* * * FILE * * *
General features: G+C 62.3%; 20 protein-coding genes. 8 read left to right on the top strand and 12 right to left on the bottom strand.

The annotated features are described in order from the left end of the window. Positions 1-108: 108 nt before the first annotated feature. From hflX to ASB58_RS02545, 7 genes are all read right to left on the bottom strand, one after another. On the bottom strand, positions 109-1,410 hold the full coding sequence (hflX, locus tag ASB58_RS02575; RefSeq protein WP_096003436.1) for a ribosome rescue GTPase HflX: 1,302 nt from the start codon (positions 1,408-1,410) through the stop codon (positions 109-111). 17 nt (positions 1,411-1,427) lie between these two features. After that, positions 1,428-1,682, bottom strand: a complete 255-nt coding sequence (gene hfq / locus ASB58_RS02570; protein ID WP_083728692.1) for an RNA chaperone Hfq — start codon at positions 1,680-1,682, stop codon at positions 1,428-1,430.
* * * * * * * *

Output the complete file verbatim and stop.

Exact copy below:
General features: G+C 62.3%; 20 protein-coding genes. 8 read left to right on the top strand and 12 right to left on the bottom strand.

The annotated features are described in order from the left end of the window. Positions 1-108: 108 nt before the first annotated feature. From hflX to ASB58_RS02545, 7 genes are all read right to left on the bottom strand, one after another. On the bottom strand, positions 109-1,410 hold the full coding sequence (hflX, locus tag ASB58_RS02575; RefSeq protein WP_096003436.1) for a ribosome rescue GTPase HflX: 1,302 nt from the start codon (positions 1,408-1,410) through the stop codon (positions 109-111). 17 nt (positions 1,411-1,427) lie between these two features. After that, positions 1,428-1,682, bottom strand: a complete 255-nt coding sequence (gene hfq / locus ASB58_RS02570; protein ID WP_083728692.1) for an RNA chaperone Hfq — start codon at positions 1,680-1,682, stop codon at positions 1,428-1,430.